Former Llanrhos School

button-theme-womenFormer Llanrhos School

This school was built with an endowment of 1,000 guineas by Miss Frances Mostyn, of Bodysgallen Hall. It was for 40 boys and 40 girls, aged six to 12 years, from “poor and indiginent” families. A schoolmaster was appointed, on a salary of £30 per annum. Lessons covered reading and writing in Welsh and English, arithmetic and “other useful and moral and religious knowledge”.

Frances Mostyn wrote a list of “rules for my school” which make clear that the master must be a layman “professing the Religion of the Church of England – no Calvinist or Sectary whatever”. This excluded adherents to Nonconformism, then a rapidly growing movement in Wales.

The rules also state that “a woman shall be paid ten pounds a year” to teach the girls knitting and plain needlework. A cottage was provided at the end of the school building for her to live in.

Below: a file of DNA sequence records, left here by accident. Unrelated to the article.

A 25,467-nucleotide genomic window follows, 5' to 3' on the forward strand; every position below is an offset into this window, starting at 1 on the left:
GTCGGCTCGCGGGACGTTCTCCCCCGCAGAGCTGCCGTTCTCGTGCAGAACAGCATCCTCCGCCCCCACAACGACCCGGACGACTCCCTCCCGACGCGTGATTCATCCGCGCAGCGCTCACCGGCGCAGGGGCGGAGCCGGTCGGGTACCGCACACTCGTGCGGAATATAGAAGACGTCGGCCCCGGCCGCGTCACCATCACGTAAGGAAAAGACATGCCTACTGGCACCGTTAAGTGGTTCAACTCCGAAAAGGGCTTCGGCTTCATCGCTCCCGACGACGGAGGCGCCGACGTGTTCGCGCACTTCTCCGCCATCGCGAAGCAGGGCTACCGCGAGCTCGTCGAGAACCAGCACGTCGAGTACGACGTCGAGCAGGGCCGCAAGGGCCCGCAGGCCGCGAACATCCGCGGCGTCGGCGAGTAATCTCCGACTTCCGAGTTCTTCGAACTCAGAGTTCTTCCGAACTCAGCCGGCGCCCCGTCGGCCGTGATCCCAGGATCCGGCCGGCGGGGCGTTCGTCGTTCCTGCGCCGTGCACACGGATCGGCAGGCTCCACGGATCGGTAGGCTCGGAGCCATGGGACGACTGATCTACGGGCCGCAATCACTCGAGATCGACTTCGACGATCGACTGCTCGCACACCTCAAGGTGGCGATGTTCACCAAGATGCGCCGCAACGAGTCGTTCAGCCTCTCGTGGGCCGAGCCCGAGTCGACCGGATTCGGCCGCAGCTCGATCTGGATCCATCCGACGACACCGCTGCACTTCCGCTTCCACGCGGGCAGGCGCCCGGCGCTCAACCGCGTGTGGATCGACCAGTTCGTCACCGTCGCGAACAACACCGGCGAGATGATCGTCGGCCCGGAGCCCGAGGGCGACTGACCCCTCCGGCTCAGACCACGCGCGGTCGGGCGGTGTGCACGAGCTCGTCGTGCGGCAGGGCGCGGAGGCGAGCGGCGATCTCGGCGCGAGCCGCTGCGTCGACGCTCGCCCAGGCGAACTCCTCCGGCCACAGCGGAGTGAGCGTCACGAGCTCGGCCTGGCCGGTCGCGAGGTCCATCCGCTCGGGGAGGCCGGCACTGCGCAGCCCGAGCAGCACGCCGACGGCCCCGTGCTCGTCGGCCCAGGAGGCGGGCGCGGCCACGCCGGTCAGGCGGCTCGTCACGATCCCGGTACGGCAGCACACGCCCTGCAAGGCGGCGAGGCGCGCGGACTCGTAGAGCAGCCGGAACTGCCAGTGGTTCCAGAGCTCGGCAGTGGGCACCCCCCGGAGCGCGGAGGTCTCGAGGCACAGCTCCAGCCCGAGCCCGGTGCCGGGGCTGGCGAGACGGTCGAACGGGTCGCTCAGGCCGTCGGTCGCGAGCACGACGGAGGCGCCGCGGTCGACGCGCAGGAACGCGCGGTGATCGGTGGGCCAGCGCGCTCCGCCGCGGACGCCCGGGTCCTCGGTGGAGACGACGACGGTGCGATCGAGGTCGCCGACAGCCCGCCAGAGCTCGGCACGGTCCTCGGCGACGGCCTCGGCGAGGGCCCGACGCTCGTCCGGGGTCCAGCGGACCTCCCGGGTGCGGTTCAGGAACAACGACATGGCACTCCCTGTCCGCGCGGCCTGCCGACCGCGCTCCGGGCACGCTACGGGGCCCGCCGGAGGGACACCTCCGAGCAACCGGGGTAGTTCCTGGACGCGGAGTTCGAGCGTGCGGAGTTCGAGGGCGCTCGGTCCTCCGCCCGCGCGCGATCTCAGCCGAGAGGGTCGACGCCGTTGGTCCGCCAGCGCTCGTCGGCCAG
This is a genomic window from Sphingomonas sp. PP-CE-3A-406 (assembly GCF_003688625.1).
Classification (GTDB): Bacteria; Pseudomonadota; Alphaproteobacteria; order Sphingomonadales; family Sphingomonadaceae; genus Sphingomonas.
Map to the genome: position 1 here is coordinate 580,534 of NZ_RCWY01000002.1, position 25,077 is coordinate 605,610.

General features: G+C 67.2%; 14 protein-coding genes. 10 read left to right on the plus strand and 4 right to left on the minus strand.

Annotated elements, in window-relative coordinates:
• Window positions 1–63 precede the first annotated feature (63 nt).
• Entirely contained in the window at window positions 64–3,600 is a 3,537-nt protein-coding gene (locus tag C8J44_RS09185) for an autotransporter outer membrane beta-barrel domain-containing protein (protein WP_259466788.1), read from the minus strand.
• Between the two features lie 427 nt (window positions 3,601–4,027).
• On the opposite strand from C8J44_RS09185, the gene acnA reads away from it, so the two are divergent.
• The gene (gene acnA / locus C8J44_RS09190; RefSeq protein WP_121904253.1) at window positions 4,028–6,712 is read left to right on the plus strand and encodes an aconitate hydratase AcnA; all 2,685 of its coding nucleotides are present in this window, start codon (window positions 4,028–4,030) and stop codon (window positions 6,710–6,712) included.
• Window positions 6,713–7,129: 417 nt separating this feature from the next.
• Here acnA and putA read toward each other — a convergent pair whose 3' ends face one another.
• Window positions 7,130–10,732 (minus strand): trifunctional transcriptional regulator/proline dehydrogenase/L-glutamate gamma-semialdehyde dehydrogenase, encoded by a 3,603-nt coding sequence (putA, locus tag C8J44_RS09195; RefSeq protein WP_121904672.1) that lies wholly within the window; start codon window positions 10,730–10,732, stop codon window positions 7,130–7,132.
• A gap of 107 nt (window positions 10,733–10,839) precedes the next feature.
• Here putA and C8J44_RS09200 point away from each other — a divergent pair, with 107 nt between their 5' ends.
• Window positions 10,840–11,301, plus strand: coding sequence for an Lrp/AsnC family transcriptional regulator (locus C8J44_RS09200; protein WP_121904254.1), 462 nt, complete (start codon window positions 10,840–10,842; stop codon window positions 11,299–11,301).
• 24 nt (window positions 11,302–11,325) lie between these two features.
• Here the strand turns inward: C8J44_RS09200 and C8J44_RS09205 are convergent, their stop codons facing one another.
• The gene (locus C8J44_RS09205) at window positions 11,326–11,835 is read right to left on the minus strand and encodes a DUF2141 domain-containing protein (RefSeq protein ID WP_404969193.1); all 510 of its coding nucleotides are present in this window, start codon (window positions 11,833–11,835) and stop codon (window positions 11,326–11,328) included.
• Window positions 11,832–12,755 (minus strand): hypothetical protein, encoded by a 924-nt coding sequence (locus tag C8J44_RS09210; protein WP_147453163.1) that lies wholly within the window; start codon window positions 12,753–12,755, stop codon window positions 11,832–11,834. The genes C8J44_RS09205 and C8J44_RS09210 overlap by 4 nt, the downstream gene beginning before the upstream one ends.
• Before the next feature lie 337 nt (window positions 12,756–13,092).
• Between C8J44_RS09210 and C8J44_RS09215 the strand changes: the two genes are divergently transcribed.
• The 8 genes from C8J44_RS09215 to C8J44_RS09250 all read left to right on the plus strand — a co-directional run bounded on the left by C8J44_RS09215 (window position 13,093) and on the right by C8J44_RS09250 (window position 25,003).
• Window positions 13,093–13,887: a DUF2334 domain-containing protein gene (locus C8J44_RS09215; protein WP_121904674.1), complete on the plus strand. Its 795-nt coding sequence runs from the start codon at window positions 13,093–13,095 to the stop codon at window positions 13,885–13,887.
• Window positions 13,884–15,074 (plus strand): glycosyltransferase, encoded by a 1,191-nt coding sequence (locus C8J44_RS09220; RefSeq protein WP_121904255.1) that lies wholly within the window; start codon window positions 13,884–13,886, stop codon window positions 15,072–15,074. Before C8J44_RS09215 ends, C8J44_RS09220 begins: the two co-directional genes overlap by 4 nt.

In March 1846 the school was inspected for the Government’s inquiry into education in Wales which produced the notorious reports known as the “Blue Books”. The inspectors, Anglicans who spoke no Welsh, criticised not only the schools but also the morality of Wales’ people. The inspector who visited the Endowed Church School at Llanrhos found that it had a good building “though a little out of repair”, and lacked a fire despite the snow outside.

Of the 22 pupils present on the day, only three could read well. Of the 45 copies the inspector was shown, 40 “were wretchedly bad, and none were well written”. He commented: “Very few of the scholars could understand anything of English.”

The building ceased to be used as a school in 1898, becoming a church hall. In 2012 a £240,000 restoration scheme was completed, providing facilities for community groups and events. The original school bell was restored and re-hung.

With thanks for Fiona Richards, of the Deganwy History Group

Postcode: LL30 1RW    View Location Map

Website of Llanrhos Old School